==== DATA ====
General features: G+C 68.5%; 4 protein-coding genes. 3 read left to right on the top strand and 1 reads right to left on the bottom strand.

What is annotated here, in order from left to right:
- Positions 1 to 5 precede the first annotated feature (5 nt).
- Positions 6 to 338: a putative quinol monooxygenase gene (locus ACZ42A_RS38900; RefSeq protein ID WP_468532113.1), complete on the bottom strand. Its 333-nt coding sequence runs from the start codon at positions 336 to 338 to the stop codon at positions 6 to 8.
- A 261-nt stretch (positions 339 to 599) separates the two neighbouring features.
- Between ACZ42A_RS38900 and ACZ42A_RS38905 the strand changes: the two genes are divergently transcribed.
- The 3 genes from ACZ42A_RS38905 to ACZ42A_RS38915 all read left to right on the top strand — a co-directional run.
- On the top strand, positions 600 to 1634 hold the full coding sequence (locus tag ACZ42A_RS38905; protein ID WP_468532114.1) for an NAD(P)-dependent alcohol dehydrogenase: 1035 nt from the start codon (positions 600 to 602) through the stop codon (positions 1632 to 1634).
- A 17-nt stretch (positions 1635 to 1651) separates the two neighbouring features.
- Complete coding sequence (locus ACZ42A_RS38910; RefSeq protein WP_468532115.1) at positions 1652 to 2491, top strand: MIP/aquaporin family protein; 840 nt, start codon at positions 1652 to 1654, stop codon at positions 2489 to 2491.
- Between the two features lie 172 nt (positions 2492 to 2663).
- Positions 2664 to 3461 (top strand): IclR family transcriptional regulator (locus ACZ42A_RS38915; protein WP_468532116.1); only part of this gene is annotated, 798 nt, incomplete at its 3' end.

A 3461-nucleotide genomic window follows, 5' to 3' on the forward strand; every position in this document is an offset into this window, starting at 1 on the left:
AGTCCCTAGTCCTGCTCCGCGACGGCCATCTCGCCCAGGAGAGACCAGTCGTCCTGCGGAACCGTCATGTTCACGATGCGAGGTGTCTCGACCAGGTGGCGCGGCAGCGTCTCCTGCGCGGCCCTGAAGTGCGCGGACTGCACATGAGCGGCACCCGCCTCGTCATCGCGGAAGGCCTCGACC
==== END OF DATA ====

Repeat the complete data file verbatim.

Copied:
General features: G+C 68.5%; 4 protein-coding genes. 3 read left to right on the top strand and 1 reads right to left on the bottom strand.

What is annotated here, in order from left to right:
- Positions 1 to 5 precede the first annotated feature (5 nt).
- Positions 6 to 338: a putative quinol monooxygenase gene (locus ACZ42A_RS38900; RefSeq protein ID WP_468532113.1), complete on the bottom strand. Its 333-nt coding sequence runs from the start codon at positions 336 to 338 to the stop codon at positions 6 to 8.
- A 261-nt stretch (positions 339 to 599) separates the two neighbouring features.
- Between ACZ42A_RS38900 and ACZ42A_RS38905 the strand changes: the two genes are divergently transcribed.
- The 3 genes from ACZ42A_RS38905 to ACZ42A_RS38915 all read left to right on the top strand — a co-directional run.
- On the top strand, positions 600 to 1634 hold the full coding sequence (locus tag ACZ42A_RS38905; protein ID WP_468532114.1) for an NAD(P)-dependent alcohol dehydrogenase: 1035 nt from the start codon (positions 600 to 602) through the stop codon (positions 1632 to 1634).
- A 17-nt stretch (positions 1635 to 1651) separates the two neighbouring features.
- Complete coding sequence (locus ACZ42A_RS38910; RefSeq protein WP_468532115.1) at positions 1652 to 2491, top strand: MIP/aquaporin family protein; 840 nt, start codon at positions 1652 to 1654, stop codon at positions 2489 to 2491.
- Between the two features lie 172 nt (positions 2492 to 2663).
- Positions 2664 to 3461 (top strand): IclR family transcriptional regulator (locus ACZ42A_RS38915; protein WP_468532116.1); only part of this gene is annotated, 798 nt, incomplete at its 3' end.

A 3461-nucleotide genomic window follows, 5' to 3' on the forward strand; every position in this document is an offset into this window, starting at 1 on the left:
AGTCCCTAGTCCTGCTCCGCGACGGCCATCTCGCCCAGGAGAGACCAGTCGTCCTGCGGAACCGTCATGTTCACGATGCGAGGTGTCTCGACCAGGTGGCGCGGCAGCGTCTCCTGCGCGGCCCTGAAGTGCGCGGACTGCACATGAGCGGCACCCGCCTCGTCATCGCGGAAGGCCTCGACC